July 9, 2021

Given the recent and abundant evidence that the S1 subunit of the SARS-CoV-2 spike protein damages blood vessels, is it perhaps more than likely that the spike is being cleaved and the cleaved S1 unit is attacking blood vessels? 

If one notes the “side effects" of the spike protein therapies, they are PRECISELY the same as VASCULITIS:

  • Hay fever
  • Fever
  • Loss of appetite and weight loss
  • Joint and muscle pain
  • Fatigue
  • Cough Abdominal pain and gastrointestinal bleeding
  • Weakness, fatigue or a general feeling of being unwell
  • Rash or skin sores
  • Pain, numbness and tingling in your hands and feet
  • Severe abdominal pain
  • Shortness of breath

If the blood vessels in the heart are being attacked by the spike, this would cause Acute Coronary Syndrome. This chorus now sounds all too familiar:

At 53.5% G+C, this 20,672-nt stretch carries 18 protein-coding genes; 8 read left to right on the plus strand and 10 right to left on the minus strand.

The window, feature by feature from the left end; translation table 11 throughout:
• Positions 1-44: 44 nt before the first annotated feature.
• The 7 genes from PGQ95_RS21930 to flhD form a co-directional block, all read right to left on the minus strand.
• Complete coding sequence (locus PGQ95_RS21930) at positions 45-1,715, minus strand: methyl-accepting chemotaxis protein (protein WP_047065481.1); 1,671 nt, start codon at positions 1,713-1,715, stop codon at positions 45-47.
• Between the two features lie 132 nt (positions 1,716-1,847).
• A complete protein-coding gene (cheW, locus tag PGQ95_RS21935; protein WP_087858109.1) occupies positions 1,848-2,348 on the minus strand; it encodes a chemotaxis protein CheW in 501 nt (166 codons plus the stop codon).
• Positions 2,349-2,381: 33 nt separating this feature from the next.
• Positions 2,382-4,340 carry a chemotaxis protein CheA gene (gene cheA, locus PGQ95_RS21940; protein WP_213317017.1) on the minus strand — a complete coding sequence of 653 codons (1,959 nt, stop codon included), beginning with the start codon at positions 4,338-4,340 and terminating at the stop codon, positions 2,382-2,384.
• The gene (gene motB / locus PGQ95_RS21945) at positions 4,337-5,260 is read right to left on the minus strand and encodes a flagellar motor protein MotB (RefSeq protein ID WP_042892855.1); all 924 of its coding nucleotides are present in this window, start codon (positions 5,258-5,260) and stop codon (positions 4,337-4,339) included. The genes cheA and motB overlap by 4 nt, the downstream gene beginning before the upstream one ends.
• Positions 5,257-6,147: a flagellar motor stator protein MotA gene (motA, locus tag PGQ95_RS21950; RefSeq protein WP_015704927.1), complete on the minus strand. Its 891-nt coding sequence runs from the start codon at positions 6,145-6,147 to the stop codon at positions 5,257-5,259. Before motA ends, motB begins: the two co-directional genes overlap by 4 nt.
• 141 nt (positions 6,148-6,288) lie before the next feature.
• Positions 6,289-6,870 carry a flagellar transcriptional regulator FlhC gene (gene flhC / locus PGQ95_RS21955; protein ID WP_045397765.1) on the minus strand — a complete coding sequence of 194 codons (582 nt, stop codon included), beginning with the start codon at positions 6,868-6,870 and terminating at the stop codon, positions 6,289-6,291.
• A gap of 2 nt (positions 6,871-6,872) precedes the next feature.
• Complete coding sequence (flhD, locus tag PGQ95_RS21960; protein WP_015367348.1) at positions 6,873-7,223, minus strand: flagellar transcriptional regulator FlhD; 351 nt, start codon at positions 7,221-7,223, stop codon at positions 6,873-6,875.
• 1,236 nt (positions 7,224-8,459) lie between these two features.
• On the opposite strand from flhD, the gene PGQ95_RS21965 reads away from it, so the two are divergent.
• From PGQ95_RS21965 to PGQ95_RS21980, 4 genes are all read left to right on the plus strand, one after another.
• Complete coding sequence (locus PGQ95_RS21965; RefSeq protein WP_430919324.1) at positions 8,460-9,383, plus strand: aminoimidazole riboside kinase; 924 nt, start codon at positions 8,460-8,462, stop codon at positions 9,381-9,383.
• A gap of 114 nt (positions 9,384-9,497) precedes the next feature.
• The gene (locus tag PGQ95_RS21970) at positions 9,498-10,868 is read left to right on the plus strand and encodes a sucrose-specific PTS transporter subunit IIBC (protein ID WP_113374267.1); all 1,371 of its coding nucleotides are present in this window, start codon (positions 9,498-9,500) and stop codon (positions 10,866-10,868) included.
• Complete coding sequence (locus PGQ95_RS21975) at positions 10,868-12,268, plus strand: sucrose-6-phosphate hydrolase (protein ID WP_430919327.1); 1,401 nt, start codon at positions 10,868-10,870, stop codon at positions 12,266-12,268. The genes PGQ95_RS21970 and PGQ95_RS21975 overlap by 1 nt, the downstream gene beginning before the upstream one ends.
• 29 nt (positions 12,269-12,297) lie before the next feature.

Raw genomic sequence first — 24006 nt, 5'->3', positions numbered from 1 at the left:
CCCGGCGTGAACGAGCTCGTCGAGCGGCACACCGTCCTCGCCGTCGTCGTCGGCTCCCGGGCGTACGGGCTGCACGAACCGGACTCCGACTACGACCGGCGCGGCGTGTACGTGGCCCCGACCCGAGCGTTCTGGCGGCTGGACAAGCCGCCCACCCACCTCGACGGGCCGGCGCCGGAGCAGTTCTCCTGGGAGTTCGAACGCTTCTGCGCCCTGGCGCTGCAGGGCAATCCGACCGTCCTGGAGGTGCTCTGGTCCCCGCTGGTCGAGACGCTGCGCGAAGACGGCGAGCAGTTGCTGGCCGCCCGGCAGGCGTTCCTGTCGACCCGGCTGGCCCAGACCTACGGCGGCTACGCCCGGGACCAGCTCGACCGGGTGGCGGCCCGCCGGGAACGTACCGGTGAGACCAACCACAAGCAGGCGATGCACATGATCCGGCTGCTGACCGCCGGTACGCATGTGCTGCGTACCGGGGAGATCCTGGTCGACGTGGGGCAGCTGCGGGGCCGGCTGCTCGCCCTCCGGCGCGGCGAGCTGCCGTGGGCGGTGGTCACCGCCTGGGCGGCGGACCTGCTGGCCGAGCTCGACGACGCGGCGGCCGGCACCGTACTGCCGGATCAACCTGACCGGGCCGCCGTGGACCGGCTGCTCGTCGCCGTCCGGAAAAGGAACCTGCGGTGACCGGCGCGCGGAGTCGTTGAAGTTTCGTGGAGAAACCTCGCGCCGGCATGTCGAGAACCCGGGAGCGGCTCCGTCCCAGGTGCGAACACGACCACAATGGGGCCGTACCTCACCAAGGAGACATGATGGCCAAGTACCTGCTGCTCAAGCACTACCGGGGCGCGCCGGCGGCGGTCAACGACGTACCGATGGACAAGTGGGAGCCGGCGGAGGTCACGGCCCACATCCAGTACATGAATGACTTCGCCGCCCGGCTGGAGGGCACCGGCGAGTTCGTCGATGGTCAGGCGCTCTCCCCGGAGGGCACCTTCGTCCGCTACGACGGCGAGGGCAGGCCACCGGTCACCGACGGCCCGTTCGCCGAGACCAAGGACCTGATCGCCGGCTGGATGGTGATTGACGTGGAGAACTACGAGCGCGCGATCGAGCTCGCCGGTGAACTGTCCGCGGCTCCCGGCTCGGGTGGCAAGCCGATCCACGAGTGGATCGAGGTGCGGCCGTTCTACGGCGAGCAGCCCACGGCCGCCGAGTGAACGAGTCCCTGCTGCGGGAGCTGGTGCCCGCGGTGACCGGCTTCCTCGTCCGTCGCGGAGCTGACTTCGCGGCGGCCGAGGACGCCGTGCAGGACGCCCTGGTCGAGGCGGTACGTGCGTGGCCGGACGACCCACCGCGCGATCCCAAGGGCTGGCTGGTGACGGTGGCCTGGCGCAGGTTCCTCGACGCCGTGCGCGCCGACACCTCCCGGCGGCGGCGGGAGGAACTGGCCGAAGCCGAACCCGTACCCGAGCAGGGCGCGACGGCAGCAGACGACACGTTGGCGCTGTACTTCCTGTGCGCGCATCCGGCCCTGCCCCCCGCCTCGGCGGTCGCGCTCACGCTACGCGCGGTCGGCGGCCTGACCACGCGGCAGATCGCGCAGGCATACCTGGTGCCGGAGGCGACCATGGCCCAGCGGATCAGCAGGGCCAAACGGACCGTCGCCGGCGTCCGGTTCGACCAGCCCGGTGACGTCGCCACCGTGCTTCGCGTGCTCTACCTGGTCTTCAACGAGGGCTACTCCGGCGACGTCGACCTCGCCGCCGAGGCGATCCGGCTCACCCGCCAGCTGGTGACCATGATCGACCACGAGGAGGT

• Chest pain (angina) or discomfort, often described as aching, pressure, tightness or burning
  • Pain spreading from the chest to the shoulders, arms, upper abdomen, back, neck or jaw Nausea or vomiting
  • Indigestion
  • Shortness of breath (dyspnea)
  • Sudden, heavy sweating (diaphoresis)
  • Lightheadedness, dizziness or fainting
  • Unusual or unexplained fatigue
  • Feeling restless or apprehensive

Investigation into biomarkers for vasculitis in recipients of spike protein therapies must be done immediately. All spike protein therapies must be paused while this possibility is investigated.

Referenced/Related Papers


Acute coronary syndrome

Endothelial cell damage is the central part of COVID-19 and a mouse model induced by injection of the S1 subunit of the spike protein